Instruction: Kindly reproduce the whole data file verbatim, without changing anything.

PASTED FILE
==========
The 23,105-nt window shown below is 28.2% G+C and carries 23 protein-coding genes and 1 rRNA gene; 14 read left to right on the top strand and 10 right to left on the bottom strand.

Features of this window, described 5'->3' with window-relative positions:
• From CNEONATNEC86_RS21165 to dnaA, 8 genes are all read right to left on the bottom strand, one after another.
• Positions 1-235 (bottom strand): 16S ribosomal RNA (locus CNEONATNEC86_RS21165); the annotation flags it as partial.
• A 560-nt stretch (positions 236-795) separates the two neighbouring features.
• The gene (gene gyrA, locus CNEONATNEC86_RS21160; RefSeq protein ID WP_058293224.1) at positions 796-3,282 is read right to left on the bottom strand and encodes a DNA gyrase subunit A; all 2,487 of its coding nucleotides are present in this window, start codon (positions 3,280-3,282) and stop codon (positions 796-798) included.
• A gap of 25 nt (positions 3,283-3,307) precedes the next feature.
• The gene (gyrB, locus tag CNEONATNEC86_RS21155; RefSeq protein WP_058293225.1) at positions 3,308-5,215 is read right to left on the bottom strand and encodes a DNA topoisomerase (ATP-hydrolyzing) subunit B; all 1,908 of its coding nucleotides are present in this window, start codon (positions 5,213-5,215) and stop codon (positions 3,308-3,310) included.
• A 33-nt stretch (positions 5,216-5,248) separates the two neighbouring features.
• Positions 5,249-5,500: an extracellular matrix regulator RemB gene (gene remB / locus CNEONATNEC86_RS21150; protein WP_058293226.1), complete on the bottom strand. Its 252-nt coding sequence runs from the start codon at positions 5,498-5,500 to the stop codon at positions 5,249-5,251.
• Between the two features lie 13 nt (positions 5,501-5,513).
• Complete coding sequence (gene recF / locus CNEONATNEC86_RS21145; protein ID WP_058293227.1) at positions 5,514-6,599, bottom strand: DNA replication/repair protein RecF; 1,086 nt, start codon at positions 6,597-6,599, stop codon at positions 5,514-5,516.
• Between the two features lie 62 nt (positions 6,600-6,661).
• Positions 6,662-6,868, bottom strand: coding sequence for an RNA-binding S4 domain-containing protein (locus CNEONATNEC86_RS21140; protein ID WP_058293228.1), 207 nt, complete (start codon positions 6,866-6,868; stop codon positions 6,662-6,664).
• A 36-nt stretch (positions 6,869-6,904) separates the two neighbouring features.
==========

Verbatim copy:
The 23,105-nt window shown below is 28.2% G+C and carries 23 protein-coding genes and 1 rRNA gene; 14 read left to right on the top strand and 10 right to left on the bottom strand.

Features of this window, described 5'->3' with window-relative positions:
• From CNEONATNEC86_RS21165 to dnaA, 8 genes are all read right to left on the bottom strand, one after another.
• Positions 1-235 (bottom strand): 16S ribosomal RNA (locus CNEONATNEC86_RS21165); the annotation flags it as partial.
• A 560-nt stretch (positions 236-795) separates the two neighbouring features.
• The gene (gene gyrA, locus CNEONATNEC86_RS21160; RefSeq protein ID WP_058293224.1) at positions 796-3,282 is read right to left on the bottom strand and encodes a DNA gyrase subunit A; all 2,487 of its coding nucleotides are present in this window, start codon (positions 3,280-3,282) and stop codon (positions 796-798) included.
• A gap of 25 nt (positions 3,283-3,307) precedes the next feature.
• The gene (gyrB, locus tag CNEONATNEC86_RS21155; RefSeq protein WP_058293225.1) at positions 3,308-5,215 is read right to left on the bottom strand and encodes a DNA topoisomerase (ATP-hydrolyzing) subunit B; all 1,908 of its coding nucleotides are present in this window, start codon (positions 5,213-5,215) and stop codon (positions 3,308-3,310) included.
• A 33-nt stretch (positions 5,216-5,248) separates the two neighbouring features.
• Positions 5,249-5,500: an extracellular matrix regulator RemB gene (gene remB / locus CNEONATNEC86_RS21150; protein WP_058293226.1), complete on the bottom strand. Its 252-nt coding sequence runs from the start codon at positions 5,498-5,500 to the stop codon at positions 5,249-5,251.
• Between the two features lie 13 nt (positions 5,501-5,513).
• Complete coding sequence (gene recF / locus CNEONATNEC86_RS21145; protein ID WP_058293227.1) at positions 5,514-6,599, bottom strand: DNA replication/repair protein RecF; 1,086 nt, start codon at positions 6,597-6,599, stop codon at positions 5,514-5,516.
• Between the two features lie 62 nt (positions 6,600-6,661).
• Positions 6,662-6,868, bottom strand: coding sequence for an RNA-binding S4 domain-containing protein (locus CNEONATNEC86_RS21140; protein ID WP_058293228.1), 207 nt, complete (start codon positions 6,866-6,868; stop codon positions 6,662-6,664).
• A 36-nt stretch (positions 6,869-6,904) separates the two neighbouring features.